Sissy: Jacob Tobia

★★★★

Jacob Tobia’s Sissy: A Coming-of-Gender Story is a hilarious and honest memoir about the realities of growing up gender nonconforming.

Sissy: A Coming-of-Gender Story, Jacob Tobia

Jacob was born a male – they had all the “right” male parts, an older brother to guide them into boyhood, society baring down on them with the image and expectations of what a boy or a man should be and look like. And yet, they wanted to wear tutus during dress up in kindergarten, wanted to have sleepover with girls, and wanted to play with Barbies.

These desires were allowed to an extend, until Jacob grew and it became obvious that they did not fit the prescribed mold for a boy. They quickly learned that conforming to a gender stereotype was easier than sticking out, than being mercilessly bullied by their brother and his friends, than being ostracized.

As Jacob became a teenager and spent more time thinking about their identity, they came to the conclusion that they were gay. Jacob came out to their friends and family and thought it was all over – that they were done coming out, done exploring their gender identity. In the years to come, however, Jacob would find that “coming out” happened more often, and far less dramatically, than their first.

Through college and post-grad, they were able to fully explore their gender identity, understand that gender fluid, nonconforming, and queer were all accurate descriptions of their identity. Jacob beautifully details the times in their life when it was devastating, surprisingly easy, and even joyful to be gender nonconforming and how they came to own their identity with pride, bright red lipstick, and 5″ stilettos.

Note: As you can see, Tobia’s preferred pronouns are “they/them.”

Content Warning

Please take caution while reading Sissy if any of the following topics may trigger you:

  • Suicidal thoughts
  • Death or dying
  • Transphobia and homophobia

My Thoughts

Why are you still sitting there reading this blog post?! You must go to your nearest independent bookstore and BUY! THIS! BOOK! Seriously, this should be required reading. Tobia so generously and delightfully tells the world of their gender identity – one that is often left out of the trans narrative – and we should all soak up every last drop of it up.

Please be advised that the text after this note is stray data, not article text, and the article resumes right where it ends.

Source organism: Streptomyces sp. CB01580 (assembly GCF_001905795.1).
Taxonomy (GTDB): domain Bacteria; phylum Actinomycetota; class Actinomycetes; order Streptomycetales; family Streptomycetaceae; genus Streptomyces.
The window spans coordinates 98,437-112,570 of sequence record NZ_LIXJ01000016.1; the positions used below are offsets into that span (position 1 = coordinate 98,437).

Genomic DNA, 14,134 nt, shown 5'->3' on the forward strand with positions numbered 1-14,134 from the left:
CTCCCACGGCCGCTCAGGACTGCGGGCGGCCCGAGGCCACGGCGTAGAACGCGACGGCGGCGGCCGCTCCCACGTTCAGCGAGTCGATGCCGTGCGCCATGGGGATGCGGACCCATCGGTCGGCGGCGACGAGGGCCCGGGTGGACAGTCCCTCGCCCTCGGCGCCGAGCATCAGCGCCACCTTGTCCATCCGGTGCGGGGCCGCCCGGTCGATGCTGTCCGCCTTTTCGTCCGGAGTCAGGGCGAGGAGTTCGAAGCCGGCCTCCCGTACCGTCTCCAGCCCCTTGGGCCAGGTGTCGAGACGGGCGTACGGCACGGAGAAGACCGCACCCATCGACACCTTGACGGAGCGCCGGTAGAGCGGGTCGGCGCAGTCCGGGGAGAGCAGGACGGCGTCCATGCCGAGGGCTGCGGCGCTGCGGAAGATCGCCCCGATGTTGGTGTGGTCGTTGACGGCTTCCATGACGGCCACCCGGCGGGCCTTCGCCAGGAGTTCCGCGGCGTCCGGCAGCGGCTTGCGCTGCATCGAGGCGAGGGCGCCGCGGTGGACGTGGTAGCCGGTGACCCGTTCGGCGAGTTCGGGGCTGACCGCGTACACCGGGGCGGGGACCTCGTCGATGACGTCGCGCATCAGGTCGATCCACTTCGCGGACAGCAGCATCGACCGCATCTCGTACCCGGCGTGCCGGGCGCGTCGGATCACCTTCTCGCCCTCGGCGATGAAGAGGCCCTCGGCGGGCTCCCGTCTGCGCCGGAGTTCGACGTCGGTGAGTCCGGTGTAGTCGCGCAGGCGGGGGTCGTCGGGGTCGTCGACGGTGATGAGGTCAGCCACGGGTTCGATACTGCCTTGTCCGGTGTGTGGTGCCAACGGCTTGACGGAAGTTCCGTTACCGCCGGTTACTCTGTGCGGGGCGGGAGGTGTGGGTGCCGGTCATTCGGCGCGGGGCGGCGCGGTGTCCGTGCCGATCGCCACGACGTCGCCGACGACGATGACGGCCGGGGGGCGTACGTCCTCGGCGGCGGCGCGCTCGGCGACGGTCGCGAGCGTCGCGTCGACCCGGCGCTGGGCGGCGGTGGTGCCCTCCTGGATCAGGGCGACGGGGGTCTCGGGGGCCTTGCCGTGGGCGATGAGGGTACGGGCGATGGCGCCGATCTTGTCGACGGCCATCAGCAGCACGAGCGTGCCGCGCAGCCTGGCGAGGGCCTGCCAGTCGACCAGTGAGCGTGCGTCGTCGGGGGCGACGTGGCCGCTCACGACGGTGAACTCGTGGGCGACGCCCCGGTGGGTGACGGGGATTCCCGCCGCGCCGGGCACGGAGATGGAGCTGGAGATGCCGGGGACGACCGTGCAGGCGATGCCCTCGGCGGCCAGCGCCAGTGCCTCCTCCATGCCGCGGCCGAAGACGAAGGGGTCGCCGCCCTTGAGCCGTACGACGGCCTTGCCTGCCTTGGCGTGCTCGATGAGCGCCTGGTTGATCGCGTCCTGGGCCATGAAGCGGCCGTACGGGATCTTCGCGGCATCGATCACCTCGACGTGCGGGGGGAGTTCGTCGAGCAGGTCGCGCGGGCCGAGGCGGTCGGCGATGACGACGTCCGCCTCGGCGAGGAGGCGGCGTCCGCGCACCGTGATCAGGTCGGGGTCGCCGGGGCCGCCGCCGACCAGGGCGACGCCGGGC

Besides the utter importance of the message and representation that Tobia is gifting to the world, what makes this book great is the wonderful writing. You’ll feel like their best friend – you’ll laugh and cry and get angry with them like you were there for the experiences that have shaped them as a gender nonconforming member of our oftentimes harsh society. Tobia strikes a unique balance between vividity of painful moments and an almost constant lightness that sucks you in to the memories and leaves you constantly wanting more of their storytelling.

Sissy takes us through Tobia’s life and the evolution of their gender identity, from effeminate toddler to gay teenager to ultimately, and still evolving, trans adult. Tobia is an extremely accomplished twenty-something, and they recount many of their successes throughout the book – Sissy is basically the most fabulous humble-brag of all time. This integral to the story because it shows the reality that no matter how successful they are, no matter how many awards and accolades and scholarships they receive, they are still marginalized because they don’t prescribe closely enough to one of the two constricting gender identities society is comfortable with.

All of this to say, Sissy: A Coming-of-Gender Story touched my heart, made me laugh, taught me so much, and made me think. What more could you ask for in a book? I highly recommend this memoir, especially if you like yours peppered with humor and depth.


Thank you so much for taking the time to read my thoughts on Sissy: A Coming-of-Gender Story. I’d love to hear your thoughts on the memoir in the comments or at my Instagram, @bookmarkedbya!

3 Replies to “Sissy: Jacob Tobia”

  1. You’re spot on about how Tobia feels like a friend while reading! (They’re even my celebrity crush now, lol ❤ ) I felt bad for them when an interviewer they had a crush on asked if it's offensive that they do some of the things they like to do, like wearing heels, since those things can be considered "stereotypically" feminine in our society.

    I thought about this for a bit today, and my conclusion is that it's still okay for there to be patterns in a culture that people in that culture will tend to associate with femininity, or masculinity, as long as no one pressures anyone to do those things, or not to do those things if the person wants to, or invalidates the person's identity because they do or don't do any of these things. I believe Tobia's talks are about how heels, lipstick, etc make *them* feel feminine, not that anyone who identifies as female and/or feminine *has* to do things like these.

    (I'm sure I'm preaching to the choir here lol, just so excited about this book and to see a review on WordPress)

    Like

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